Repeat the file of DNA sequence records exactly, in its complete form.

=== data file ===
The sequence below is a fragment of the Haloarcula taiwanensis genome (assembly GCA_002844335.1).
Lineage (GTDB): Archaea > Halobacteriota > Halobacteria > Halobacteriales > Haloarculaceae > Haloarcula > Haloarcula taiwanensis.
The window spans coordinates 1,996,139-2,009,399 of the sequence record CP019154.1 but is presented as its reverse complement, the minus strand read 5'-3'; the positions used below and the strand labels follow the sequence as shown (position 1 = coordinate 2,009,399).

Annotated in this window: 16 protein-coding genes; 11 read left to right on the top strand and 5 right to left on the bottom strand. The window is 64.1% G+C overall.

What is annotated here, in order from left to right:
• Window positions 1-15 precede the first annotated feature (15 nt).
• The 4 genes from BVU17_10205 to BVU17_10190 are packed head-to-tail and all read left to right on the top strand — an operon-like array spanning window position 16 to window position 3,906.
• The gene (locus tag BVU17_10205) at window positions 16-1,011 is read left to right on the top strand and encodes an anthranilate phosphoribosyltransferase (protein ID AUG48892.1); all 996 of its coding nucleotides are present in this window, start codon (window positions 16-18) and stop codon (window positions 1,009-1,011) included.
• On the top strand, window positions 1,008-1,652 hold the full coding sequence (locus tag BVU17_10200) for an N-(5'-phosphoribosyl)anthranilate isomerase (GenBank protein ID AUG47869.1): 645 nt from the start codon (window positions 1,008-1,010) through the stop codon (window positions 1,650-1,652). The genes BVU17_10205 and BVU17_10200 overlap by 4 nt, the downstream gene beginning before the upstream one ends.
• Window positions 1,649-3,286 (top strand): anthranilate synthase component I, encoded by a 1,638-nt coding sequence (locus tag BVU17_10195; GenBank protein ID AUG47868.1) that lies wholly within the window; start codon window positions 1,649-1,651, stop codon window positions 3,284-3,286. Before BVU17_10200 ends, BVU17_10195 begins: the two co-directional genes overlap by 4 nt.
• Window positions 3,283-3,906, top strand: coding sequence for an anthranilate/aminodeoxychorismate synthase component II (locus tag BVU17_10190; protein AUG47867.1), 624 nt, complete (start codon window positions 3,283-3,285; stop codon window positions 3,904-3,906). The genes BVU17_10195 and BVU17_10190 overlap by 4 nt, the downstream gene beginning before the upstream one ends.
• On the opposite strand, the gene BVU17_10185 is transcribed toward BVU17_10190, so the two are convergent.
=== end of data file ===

The sequence below is a fragment of the Haloarcula taiwanensis genome (assembly GCA_002844335.1).
Lineage (GTDB): Archaea > Halobacteriota > Halobacteria > Halobacteriales > Haloarculaceae > Haloarcula > Haloarcula taiwanensis.
The window spans coordinates 1,996,139-2,009,399 of the sequence record CP019154.1 but is presented as its reverse complement, the minus strand read 5'-3'; the positions used below and the strand labels follow the sequence as shown (position 1 = coordinate 2,009,399).

Annotated in this window: 16 protein-coding genes; 11 read left to right on the top strand and 5 right to left on the bottom strand. The window is 64.1% G+C overall.

What is annotated here, in order from left to right:
• Window positions 1-15 precede the first annotated feature (15 nt).
• The 4 genes from BVU17_10205 to BVU17_10190 are packed head-to-tail and all read left to right on the top strand — an operon-like array spanning window position 16 to window position 3,906.
• The gene (locus tag BVU17_10205) at window positions 16-1,011 is read left to right on the top strand and encodes an anthranilate phosphoribosyltransferase (protein ID AUG48892.1); all 996 of its coding nucleotides are present in this window, start codon (window positions 16-18) and stop codon (window positions 1,009-1,011) included.
• On the top strand, window positions 1,008-1,652 hold the full coding sequence (locus tag BVU17_10200) for an N-(5'-phosphoribosyl)anthranilate isomerase (GenBank protein ID AUG47869.1): 645 nt from the start codon (window positions 1,008-1,010) through the stop codon (window positions 1,650-1,652). The genes BVU17_10205 and BVU17_10200 overlap by 4 nt, the downstream gene beginning before the upstream one ends.
• Window positions 1,649-3,286 (top strand): anthranilate synthase component I, encoded by a 1,638-nt coding sequence (locus tag BVU17_10195; GenBank protein ID AUG47868.1) that lies wholly within the window; start codon window positions 1,649-1,651, stop codon window positions 3,284-3,286. Before BVU17_10200 ends, BVU17_10195 begins: the two co-directional genes overlap by 4 nt.
• Window positions 3,283-3,906, top strand: coding sequence for an anthranilate/aminodeoxychorismate synthase component II (locus tag BVU17_10190; protein AUG47867.1), 624 nt, complete (start codon window positions 3,283-3,285; stop codon window positions 3,904-3,906). The genes BVU17_10195 and BVU17_10190 overlap by 4 nt, the downstream gene beginning before the upstream one ends.
• On the opposite strand, the gene BVU17_10185 is transcribed toward BVU17_10190, so the two are convergent.